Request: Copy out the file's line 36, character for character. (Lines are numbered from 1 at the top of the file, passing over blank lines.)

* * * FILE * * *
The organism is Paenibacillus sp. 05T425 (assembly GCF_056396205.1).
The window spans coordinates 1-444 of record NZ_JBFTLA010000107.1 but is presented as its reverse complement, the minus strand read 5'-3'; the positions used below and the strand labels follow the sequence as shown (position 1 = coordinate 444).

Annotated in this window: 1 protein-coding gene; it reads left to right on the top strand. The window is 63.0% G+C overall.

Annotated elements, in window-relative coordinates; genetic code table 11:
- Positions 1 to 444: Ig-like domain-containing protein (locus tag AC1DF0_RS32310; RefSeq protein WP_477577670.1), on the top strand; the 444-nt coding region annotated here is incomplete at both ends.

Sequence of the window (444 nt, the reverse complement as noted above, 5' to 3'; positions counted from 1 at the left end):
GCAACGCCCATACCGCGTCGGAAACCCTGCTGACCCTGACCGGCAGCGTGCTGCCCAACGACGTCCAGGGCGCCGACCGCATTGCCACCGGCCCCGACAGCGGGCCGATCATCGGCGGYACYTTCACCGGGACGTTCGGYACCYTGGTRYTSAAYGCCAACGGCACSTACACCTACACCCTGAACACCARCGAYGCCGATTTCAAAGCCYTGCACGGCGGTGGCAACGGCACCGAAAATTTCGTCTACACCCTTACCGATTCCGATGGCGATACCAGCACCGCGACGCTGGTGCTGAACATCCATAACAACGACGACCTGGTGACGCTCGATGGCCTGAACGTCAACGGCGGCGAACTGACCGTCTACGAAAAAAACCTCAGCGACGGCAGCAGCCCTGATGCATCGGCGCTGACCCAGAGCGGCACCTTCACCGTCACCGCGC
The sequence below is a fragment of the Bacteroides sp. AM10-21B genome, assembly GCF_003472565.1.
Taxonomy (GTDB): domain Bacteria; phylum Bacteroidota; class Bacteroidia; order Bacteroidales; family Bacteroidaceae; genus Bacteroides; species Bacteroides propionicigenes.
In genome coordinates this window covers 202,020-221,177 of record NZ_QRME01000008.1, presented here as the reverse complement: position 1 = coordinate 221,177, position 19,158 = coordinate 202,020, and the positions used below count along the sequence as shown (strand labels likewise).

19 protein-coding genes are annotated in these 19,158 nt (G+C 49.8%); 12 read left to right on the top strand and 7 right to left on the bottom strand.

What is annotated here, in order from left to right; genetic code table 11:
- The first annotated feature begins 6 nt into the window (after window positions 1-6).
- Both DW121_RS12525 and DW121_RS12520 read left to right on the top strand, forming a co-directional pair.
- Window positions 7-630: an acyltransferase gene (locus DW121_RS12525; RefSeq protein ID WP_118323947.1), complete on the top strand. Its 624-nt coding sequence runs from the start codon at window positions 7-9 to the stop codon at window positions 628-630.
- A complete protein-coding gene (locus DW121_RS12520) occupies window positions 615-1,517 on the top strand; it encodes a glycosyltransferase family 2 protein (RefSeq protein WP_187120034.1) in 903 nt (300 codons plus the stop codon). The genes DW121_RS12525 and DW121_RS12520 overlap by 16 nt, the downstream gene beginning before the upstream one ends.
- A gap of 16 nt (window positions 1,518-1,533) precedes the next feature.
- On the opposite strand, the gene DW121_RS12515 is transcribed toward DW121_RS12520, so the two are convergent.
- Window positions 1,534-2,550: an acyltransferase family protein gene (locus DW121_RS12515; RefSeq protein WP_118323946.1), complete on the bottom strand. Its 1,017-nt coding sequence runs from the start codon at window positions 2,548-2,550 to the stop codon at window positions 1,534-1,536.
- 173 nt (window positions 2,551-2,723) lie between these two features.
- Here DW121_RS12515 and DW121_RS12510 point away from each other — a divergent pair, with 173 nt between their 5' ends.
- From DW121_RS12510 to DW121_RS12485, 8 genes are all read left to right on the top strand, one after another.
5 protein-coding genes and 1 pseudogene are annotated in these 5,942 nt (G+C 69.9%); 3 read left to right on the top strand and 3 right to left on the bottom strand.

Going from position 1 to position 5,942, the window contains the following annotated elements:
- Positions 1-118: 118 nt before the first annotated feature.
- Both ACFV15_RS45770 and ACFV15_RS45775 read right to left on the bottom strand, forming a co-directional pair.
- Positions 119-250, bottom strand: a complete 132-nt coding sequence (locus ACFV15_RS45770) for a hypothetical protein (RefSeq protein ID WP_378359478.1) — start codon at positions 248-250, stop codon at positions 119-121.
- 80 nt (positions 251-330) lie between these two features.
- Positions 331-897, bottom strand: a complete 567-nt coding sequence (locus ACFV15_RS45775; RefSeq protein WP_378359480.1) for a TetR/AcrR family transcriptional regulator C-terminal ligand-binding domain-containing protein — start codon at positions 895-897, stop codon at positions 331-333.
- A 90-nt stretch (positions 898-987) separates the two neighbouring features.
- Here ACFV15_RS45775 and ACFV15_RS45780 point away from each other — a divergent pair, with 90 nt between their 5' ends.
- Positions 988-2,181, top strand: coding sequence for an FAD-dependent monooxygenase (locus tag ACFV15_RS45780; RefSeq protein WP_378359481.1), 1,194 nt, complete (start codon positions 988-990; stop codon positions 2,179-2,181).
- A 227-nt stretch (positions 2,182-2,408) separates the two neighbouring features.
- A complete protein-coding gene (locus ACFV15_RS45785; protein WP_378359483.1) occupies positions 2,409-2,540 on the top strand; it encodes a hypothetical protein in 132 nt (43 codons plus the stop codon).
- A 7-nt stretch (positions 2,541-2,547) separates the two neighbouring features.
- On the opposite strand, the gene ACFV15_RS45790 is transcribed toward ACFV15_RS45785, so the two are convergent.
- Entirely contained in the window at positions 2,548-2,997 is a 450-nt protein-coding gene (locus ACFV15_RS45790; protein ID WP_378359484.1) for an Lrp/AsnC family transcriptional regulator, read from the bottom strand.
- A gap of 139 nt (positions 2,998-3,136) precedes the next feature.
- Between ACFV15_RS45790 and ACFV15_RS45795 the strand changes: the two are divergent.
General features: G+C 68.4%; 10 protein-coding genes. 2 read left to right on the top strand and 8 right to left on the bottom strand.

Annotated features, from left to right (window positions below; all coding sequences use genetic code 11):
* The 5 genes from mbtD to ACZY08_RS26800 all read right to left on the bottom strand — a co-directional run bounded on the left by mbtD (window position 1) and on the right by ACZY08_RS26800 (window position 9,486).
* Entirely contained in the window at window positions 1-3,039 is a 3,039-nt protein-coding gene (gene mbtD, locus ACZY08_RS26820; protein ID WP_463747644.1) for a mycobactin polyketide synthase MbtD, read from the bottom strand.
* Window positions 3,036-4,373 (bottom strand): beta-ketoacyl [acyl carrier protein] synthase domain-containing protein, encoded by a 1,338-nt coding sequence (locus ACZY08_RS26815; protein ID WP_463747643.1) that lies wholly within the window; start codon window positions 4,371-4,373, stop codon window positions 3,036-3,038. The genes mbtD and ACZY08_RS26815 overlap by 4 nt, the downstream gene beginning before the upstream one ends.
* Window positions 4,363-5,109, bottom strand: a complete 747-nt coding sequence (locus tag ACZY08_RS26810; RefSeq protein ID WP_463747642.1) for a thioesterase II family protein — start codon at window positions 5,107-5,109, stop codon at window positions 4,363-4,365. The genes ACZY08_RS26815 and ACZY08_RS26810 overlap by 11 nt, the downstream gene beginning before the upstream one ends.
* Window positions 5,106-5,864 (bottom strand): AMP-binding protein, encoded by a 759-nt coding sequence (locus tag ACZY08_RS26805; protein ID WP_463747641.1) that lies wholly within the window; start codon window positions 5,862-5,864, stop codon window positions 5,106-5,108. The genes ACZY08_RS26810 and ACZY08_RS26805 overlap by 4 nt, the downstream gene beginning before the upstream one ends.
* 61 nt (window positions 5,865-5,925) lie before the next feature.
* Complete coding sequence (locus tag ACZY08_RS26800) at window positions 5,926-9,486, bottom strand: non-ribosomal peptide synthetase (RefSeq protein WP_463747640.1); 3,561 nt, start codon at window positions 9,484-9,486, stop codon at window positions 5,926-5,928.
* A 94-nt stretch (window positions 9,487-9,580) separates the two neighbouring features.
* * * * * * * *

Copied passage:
- On the opposite strand, the gene ACFV15_RS45790 is transcribed toward ACFV15_RS45785, so the two are convergent.